We also need to do more to reform the way Washington spends people's money. Under the current system Congress can slip spending provisions into large bills where they never get debated and never get discussed. Those are called earmarks. As a result, too many bills passed by Congress include unnecessary spending. These earmarks reflect special interests instead of the people's interest. I'm pleased that Congress is working on earmark reform, and I encourage members of Congress to pass meaningful and real earmark reform.

Here's another idea for them: They need to give the President the line item veto. Congress gave the President a line item veto in 1996, but because with problems the way the law was written, the Supreme Court struck it down. That should not be the end of the story. So in my State of the Union I called for new legislation creating a line item veto that will meet Supreme Court standards. Today, I'm sending Congress legislation that will meet standards and give me the authority to strip special spending and earmarks out of a bill, and then send them back to Congress for an up or down vote. By passing this version of the line item veto, the administration will work with the Congress to reduce wasteful spending, reduce the budget deficit, and ensure that taxpayer dollars are spend wisely.

Congress is on record, by the way, that the President should have the line item veto authority. It has been approved previously. Forty-three governors have this line item veto in their states. Now it's time to bring this important tool for fiscal discipline to Washington, D.C.

I'm really optimistic about the future of this country. I don't think there's any problem we can't tackle. It's really important as we put pro-growth policies in place, to understand that the engine of growth is the ingenuity of the American people. I like to remind people: Government doesn't create wealth; government creates an environment in which the entrepreneurial spirit can flourish, in which people can realize their dreams, in which small businesses can grow to be big businesses, in which the newly arrived can have a chance to realize the great promise of our country.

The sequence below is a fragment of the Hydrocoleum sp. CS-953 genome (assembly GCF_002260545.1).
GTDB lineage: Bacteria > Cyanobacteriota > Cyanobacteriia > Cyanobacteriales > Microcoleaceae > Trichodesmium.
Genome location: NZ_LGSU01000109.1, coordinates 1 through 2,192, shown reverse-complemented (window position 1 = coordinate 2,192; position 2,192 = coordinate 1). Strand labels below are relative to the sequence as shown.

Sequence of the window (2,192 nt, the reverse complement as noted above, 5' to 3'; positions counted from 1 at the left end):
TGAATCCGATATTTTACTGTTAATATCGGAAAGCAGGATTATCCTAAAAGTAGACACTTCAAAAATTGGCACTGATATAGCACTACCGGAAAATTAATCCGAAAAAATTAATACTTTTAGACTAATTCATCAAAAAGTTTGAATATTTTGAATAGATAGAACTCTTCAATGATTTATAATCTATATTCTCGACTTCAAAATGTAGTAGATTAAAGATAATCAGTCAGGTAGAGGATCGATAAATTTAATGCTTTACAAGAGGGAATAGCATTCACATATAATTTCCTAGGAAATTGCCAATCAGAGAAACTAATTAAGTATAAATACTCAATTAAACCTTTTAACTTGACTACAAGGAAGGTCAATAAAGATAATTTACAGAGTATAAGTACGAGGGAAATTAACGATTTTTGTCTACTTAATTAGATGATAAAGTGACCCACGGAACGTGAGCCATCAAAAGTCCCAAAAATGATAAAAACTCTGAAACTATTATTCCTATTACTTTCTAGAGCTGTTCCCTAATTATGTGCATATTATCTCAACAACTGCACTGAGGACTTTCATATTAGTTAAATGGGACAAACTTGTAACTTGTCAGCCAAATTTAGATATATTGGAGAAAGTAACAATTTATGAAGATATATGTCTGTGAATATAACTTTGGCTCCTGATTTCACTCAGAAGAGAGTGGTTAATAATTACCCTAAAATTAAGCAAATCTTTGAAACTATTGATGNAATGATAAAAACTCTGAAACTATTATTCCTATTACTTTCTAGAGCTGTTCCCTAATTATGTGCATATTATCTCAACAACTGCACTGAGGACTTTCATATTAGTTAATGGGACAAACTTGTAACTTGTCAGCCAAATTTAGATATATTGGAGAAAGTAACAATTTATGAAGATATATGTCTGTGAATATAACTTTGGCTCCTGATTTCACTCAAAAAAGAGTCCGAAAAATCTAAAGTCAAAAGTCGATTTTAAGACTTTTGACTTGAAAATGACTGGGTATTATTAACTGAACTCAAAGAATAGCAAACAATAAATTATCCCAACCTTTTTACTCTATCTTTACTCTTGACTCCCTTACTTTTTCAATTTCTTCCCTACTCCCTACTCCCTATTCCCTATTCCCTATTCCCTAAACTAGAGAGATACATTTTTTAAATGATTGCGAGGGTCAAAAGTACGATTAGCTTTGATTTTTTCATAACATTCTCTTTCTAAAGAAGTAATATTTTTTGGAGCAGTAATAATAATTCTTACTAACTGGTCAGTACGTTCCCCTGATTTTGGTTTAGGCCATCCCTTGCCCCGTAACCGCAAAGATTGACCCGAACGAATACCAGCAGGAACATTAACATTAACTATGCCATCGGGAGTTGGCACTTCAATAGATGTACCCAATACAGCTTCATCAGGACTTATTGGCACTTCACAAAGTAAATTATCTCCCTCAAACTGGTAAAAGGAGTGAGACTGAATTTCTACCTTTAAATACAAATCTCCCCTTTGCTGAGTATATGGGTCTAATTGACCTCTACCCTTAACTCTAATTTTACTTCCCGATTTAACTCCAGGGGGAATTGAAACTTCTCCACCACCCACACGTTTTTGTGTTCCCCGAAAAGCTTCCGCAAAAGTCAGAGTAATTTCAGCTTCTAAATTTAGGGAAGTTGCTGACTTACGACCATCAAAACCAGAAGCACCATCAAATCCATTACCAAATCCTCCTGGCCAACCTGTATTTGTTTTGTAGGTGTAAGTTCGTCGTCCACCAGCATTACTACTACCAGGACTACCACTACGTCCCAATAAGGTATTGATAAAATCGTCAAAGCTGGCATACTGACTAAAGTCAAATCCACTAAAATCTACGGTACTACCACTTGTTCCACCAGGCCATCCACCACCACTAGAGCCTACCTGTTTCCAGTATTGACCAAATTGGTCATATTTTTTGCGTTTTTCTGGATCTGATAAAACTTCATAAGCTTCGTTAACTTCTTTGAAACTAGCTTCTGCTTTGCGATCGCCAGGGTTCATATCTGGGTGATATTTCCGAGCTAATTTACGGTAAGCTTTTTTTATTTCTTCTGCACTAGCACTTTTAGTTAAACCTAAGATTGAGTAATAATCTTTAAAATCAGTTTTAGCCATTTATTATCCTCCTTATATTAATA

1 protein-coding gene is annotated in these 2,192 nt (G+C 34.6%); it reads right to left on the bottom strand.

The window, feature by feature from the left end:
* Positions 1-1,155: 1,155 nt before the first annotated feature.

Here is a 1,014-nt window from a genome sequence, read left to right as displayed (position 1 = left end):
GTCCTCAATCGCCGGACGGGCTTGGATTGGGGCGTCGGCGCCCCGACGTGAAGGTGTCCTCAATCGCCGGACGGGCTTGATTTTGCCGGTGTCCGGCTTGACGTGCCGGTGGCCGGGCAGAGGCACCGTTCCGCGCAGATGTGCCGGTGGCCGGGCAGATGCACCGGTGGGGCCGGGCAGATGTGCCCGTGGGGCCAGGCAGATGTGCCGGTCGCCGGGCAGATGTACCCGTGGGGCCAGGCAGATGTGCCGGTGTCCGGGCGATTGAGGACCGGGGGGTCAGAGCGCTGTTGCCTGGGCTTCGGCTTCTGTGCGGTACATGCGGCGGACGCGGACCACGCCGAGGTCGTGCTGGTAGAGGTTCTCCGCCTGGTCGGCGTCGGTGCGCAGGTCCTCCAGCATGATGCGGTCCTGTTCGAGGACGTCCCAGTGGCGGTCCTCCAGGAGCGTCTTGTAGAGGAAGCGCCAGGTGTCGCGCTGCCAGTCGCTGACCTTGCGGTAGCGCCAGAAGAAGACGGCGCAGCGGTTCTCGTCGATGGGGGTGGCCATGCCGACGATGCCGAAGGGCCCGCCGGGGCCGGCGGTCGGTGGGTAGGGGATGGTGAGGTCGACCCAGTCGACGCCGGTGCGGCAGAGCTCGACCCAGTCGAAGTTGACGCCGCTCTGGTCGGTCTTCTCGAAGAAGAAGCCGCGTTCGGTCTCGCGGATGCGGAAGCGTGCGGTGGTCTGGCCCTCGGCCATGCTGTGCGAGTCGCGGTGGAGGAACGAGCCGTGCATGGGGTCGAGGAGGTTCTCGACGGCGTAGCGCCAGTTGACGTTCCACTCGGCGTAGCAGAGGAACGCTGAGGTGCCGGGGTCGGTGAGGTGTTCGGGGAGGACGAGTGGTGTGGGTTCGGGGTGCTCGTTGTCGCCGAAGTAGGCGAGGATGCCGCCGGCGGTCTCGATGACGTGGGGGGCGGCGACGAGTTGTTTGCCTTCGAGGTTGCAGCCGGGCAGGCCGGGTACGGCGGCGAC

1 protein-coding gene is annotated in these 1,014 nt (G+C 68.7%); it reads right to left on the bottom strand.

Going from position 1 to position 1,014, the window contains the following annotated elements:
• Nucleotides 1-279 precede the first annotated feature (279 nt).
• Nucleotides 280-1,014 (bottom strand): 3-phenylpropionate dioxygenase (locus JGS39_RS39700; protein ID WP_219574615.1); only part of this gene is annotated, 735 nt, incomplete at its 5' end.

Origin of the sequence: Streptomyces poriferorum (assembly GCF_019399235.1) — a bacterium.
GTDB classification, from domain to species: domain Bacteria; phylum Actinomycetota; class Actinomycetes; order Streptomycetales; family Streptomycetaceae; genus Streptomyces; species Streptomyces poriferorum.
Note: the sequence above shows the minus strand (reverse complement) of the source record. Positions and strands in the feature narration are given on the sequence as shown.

Eddie understands that, and that's why I'm proud to have him by my side. And again, Eddie, thank you for agreeing to serve our great nation. And now Andy Card will administer the oath of office.

(The oath is administered.) (Applause.)

CHAIRMAN LAZEAR: Thank you, Mr. President, for the privilege of serving you and the country as Chairman of the Council of Economic Advisers. I thank Senator Shelby for his efforts in moving my confirmation through the Senate process quickly and smoothly. I also thank the staff of the Council of Economic Advisers for providing me with the information necessary to do this job. Finally, I thank my family for being here today and for being supportive of my work at the Council.

One colleague recently told me that in Washington, when people want the correct answer on economics, they go to the Council of Economic Advisers. The best compliment that can be paid to the Council of Economic Advisers is that the Council tells it like it is so that you, Mr. President, have the best economic information available on which to base your decisions.

I'm fortunate to join the Council at a time when the American economy is strong. Healthy productivity growth over the past few years has been followed by impressive job creation and reductions in unemployment rates to levels that are low by historical standards. And we continue to improve. Much of the strength of the U.S. economy results from flexibility in labor and capital markets, and from keeping tax rates low. Low tax rates encourage investment in machines, technology, and worker skills. In turn, investment creates the productivity gains that raise the wages of the American worker.

In order to keep taxes low, it's necessary to maintain fiscal restraint. And I applaud your efforts, Mr. President, on that front.

There are challenges ahead, but we have a solid foundation on which to build. Mr. President, I look forward to assisting you in keeping the American economy strong. To that end, I will devote all of my energy to ensuring that the Council of Economic Advisers provides you with the best economic analysis possible.

Thank you. (Applause.)

END 10:16 A.M. EST